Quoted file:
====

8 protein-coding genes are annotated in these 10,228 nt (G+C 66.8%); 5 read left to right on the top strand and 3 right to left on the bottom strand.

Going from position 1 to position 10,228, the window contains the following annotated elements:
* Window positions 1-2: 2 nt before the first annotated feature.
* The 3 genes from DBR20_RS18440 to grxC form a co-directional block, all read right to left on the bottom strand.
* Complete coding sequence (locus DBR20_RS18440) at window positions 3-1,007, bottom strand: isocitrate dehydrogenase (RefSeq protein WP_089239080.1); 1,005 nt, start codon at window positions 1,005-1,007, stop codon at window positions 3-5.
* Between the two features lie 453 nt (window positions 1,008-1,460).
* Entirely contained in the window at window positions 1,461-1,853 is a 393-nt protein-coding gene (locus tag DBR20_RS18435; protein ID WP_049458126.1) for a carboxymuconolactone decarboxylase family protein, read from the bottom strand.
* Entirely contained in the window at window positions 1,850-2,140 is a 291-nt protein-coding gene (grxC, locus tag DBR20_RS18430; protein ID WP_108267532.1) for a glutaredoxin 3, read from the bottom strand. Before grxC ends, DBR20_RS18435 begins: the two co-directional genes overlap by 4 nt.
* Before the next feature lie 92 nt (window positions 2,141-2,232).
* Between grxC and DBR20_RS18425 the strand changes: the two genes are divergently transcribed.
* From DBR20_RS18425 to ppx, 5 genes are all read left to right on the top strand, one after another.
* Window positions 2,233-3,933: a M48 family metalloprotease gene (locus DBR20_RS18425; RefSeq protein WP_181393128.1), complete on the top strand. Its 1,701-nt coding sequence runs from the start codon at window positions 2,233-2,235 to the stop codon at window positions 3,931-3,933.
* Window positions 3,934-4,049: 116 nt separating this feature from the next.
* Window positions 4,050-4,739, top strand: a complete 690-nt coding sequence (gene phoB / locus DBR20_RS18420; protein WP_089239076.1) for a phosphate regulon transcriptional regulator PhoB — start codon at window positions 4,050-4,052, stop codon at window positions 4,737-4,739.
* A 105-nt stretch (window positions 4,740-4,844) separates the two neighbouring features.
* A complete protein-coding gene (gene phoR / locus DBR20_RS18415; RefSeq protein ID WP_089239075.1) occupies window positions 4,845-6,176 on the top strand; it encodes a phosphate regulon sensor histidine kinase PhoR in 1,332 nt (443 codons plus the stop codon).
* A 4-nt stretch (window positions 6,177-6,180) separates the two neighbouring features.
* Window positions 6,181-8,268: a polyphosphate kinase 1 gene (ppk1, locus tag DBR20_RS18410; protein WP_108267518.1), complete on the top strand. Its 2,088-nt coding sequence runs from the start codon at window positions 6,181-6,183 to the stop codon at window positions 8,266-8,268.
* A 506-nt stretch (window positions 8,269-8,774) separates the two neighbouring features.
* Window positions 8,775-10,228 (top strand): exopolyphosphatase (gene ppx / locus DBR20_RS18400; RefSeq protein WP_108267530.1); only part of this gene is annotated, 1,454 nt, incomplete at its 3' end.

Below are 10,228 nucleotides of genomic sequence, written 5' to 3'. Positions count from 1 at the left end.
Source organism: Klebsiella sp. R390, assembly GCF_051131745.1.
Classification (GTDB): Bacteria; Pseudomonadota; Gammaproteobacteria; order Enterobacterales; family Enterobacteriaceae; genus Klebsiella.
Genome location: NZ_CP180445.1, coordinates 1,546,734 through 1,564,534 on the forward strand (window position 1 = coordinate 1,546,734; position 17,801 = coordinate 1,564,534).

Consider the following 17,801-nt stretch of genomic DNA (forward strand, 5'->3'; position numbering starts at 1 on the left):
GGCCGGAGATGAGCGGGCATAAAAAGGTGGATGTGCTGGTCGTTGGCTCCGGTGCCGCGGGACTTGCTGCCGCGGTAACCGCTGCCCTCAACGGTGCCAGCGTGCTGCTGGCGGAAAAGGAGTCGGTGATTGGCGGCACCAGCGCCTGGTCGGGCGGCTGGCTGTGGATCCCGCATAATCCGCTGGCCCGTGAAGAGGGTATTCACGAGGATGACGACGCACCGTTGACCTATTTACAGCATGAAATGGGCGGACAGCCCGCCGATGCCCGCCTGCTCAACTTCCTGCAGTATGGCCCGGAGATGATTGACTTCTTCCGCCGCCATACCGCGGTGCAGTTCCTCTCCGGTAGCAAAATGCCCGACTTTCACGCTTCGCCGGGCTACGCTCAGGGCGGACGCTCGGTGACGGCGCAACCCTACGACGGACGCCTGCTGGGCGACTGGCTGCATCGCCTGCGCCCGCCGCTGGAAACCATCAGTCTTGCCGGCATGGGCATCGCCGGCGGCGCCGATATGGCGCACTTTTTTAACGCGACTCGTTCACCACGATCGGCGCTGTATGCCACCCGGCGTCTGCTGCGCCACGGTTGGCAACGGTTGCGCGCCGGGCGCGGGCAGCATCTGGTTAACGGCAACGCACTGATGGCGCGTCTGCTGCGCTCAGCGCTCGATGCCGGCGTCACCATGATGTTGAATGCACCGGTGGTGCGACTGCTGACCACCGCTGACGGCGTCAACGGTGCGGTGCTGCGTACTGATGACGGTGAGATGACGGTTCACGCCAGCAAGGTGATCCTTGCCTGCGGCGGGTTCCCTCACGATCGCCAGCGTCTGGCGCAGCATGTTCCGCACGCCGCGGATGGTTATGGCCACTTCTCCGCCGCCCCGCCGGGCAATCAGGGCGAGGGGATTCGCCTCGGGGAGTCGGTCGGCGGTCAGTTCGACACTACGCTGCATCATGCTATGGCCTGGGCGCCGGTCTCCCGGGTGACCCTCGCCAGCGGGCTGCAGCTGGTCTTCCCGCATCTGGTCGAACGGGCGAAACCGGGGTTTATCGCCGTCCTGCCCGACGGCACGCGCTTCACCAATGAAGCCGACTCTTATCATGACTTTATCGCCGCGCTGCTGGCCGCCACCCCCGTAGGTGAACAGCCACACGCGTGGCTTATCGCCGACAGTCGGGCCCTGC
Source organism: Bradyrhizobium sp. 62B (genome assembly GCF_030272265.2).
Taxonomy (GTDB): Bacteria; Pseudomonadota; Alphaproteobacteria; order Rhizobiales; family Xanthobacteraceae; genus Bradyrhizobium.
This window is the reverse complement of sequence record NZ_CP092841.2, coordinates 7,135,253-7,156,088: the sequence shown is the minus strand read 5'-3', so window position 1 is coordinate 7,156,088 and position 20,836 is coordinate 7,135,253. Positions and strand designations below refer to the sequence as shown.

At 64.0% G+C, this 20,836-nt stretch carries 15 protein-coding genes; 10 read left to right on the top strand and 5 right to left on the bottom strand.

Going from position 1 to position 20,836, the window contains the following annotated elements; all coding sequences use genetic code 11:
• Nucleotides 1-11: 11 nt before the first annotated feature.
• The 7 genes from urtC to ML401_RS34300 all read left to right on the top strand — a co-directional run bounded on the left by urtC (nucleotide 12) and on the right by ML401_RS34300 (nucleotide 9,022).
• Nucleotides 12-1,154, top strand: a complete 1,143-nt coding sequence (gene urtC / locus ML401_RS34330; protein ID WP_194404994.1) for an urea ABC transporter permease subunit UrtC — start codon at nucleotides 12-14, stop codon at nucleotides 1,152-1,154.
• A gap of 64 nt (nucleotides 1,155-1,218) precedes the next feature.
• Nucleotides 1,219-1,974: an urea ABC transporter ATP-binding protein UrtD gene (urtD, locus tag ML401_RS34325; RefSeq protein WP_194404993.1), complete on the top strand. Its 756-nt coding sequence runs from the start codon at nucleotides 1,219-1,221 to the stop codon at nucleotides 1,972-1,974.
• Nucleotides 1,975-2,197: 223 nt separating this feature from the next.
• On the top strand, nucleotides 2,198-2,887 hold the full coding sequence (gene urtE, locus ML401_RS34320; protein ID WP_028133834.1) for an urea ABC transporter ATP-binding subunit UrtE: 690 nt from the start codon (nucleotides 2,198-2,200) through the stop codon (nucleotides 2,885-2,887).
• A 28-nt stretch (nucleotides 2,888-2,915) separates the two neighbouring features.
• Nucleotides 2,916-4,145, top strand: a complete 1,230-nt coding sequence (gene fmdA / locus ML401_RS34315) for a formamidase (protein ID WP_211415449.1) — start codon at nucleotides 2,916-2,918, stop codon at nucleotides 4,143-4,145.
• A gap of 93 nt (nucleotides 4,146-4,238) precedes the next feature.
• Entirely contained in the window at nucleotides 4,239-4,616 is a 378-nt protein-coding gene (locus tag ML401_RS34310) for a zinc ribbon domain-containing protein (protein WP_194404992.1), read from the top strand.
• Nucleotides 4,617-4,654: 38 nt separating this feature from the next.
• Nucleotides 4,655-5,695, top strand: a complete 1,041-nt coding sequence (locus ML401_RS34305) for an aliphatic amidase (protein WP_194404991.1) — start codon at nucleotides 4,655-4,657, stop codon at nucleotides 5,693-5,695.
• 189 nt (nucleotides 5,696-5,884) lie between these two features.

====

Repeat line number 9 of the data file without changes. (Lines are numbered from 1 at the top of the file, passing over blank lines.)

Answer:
* Before the next feature lie 92 nt (window positions 2,141-2,232).